by Rey Armenteros
Complication never assisted any form of art – but I simply can’t help it. When I make art, I not only shape the essentials of whatever it is I’m trying to draw or paint but I explore for details that create complications. I invent things, drawn objects that may not have a name because I only placed them in the image because it felt right, like some control box on a brick wall that has pipes leading away from it on the edge of an alley away from the real focus of the image: a figure holding onto a handkerchief weeping melodramatically. When I post art in my various online sites, I elaborate. I seek the longest path. If there’s a way to make things richer, the fascination of such diverse possibilities would lure me down that rabbit hole — the one that might eventually have my viewers scratching their heads to understand what it is I’m trying to say with my art.
But in my view, not only could a painting be complicated, it could show off a dozen textures, meticulous details that I incorporated that I had not identified (since I placed them in because they felt right rather than because they represented something). That one particular painting might then be related to several other paintings in ways that were obvious, to me. And so, I group them together hoping that the viewer can find the narrative thread between them.
Then, I might write about such work and use the opaque language of sincerity “to try” to get the right message across, rather than a pithy verbal point of connection that merely made sense. In recent descriptions of such images, I would use such terms as Shinchon Color and hellfire art, dark drawing and abstract landscape.
I don’t know what all these peripheral matters would mean to a prospective viewer, but as a working artist, I might be shooting myself in the foot. Successful art is nothing if not simple. It is the shortest path to the eye, and therefore the mind, and thus it had better be clear. If it is an abstract image, it should be nothing more than that. If is a portrait, then a portrait is what you should provide without adding a landscape and a still life in order to raise the idea of this triangle of connections.
It seems to me that such simplicity is allowed just one turn of complication. You have seen it a million times before where an artist tries to play with the idea of portrait or landscape without going too far out there; that one point of complication can still safely deliver a message while providing an interesting twist. For example, if you have an abstract painting, it can hide actual things inside of it that the perceptive viewer might look for. If it is a portrait, you can make it of an unknown creature that still retains the human qualities of attitude or personality. You only get that one break of the rules; more than that would get you into the dangerous waters of real complication, and therefore confusion.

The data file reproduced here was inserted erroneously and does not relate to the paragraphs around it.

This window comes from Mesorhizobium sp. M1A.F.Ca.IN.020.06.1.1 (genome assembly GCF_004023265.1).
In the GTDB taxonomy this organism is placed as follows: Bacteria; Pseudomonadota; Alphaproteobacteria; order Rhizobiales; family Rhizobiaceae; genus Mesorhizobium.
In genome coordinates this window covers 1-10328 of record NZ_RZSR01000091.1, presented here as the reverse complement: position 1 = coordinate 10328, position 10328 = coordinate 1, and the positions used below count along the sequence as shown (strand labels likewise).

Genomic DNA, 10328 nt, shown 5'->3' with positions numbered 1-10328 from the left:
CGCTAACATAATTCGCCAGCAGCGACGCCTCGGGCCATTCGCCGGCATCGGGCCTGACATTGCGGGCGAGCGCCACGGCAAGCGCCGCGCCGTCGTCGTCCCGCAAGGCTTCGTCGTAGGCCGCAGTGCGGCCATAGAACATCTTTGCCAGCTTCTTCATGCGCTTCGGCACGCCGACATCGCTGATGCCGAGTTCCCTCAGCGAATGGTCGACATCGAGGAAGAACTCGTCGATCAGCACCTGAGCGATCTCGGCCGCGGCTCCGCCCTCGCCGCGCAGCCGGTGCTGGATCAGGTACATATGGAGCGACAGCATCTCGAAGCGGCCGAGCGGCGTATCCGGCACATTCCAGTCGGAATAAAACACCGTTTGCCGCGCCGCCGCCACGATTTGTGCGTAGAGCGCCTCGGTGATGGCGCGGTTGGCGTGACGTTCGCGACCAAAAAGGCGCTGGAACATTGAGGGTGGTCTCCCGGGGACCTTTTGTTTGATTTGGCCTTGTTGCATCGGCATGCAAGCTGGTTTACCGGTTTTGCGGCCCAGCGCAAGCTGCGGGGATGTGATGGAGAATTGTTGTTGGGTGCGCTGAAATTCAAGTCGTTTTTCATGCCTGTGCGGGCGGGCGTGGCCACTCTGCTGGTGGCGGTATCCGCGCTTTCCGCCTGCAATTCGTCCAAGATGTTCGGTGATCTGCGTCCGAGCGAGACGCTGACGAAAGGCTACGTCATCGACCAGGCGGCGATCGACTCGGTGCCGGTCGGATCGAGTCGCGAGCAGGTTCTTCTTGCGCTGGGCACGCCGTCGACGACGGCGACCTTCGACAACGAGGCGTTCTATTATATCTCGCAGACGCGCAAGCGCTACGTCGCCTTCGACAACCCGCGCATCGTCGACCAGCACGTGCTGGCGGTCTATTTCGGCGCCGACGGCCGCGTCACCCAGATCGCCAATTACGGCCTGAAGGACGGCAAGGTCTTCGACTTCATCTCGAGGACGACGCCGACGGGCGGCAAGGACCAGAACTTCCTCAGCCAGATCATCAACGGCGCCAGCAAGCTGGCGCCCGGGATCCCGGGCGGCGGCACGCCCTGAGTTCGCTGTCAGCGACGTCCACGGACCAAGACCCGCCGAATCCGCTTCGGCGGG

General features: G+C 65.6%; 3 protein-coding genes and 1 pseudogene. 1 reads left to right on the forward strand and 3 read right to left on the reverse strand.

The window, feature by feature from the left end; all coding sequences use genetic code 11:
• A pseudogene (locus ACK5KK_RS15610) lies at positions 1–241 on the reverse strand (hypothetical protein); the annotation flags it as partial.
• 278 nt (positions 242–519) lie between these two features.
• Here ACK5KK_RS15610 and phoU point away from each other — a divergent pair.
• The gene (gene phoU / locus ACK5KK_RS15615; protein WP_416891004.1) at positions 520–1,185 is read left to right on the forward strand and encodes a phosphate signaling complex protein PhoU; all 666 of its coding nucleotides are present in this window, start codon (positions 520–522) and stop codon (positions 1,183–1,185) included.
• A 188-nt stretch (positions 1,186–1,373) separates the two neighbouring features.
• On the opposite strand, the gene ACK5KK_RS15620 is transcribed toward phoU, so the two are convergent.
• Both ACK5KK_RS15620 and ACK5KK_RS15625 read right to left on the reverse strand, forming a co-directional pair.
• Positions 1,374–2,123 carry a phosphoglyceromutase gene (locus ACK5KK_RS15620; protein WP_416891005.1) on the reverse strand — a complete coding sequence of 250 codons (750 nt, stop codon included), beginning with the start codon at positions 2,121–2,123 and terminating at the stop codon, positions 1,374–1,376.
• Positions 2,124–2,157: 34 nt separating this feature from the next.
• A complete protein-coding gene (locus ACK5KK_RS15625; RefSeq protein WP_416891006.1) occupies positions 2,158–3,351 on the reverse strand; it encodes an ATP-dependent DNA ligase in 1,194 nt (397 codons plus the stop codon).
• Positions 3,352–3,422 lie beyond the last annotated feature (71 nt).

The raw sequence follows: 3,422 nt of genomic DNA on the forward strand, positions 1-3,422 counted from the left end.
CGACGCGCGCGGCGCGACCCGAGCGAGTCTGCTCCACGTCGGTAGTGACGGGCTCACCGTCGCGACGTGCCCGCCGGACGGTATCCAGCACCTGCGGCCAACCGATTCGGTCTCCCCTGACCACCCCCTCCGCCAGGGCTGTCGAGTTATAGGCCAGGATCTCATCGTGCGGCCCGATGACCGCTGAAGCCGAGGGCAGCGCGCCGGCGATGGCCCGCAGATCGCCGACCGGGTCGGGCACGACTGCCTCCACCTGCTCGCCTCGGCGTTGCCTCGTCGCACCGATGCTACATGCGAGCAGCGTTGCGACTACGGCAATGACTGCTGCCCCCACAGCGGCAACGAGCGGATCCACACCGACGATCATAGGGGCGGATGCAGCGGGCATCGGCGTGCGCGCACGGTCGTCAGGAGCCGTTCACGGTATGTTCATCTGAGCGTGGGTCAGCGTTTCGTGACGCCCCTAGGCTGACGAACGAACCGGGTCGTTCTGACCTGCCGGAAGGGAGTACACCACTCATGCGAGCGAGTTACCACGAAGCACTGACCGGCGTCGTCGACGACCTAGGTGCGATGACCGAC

When experts say that art is about communication and that clarity will grant success in an artistic endeavor, I understand exactly when they mean. But for me, there is no way around it. The lens through which I see the world is not a spyglass that you can twist to get closer or farther from an object but a kaleidoscope of visuals and the many ways in which they form a dire web in my thoughts. The questions I ask take apart the notion between my images. Does this one drawing of mine somehow feed these five other ones I made afterward? Do they allow the same concepts to materialize? Do these portraits or character studies represent the same people (people I had made up when just playing around with colors and ink) because they not only look similar but they feel familiar to each other? I thrive on such infinitely probing questions. It is exciting to me to negotiate paths into art that raises issues within itself. And I really don’t know how to do it any other way.
by Rey Armenteros
I painted this a couple of years ago on Jack Kirby’s birthday. I was online, looking at comics imagery, and I found it was Jack Kirby’s birthday that day. He would have been 96 or 97. I was planning to paint that day, but now I wanted to make something significant to Jack Kirby. So, I came up with this, something that occurred to me when I going over the reasons that made Kirby so damn great. I thought of my old room, where I started collecting comics. That’s supposed to be my brother off to the side, playing or doing something by the chest of drawers, and those are my comics on the bed.
That room was the place where I first heard of Jack Kirby, where I first read back issues of the Eternals, Machine Man, and Devil Dinosaur. I also had a couple of rare issues of early Fantastic Four and one of Thor; those three issues from before my birth spelled out a mystical time for me. My brother had some Kirby Captain America comics from the Marvel return of the 1970s, and there was more. When I reach back far enough into my memory of Jack Kirby, I go back to this room.
Jack Kirby was there at the dawn of the comic books, and he came to influence that industry in so many ways. In the realm of American superhero comics, there has been no one more influential or beloved. Today marks what would have been his hundredth birthday, and so let us devote a moment of reflection to the King of Comics.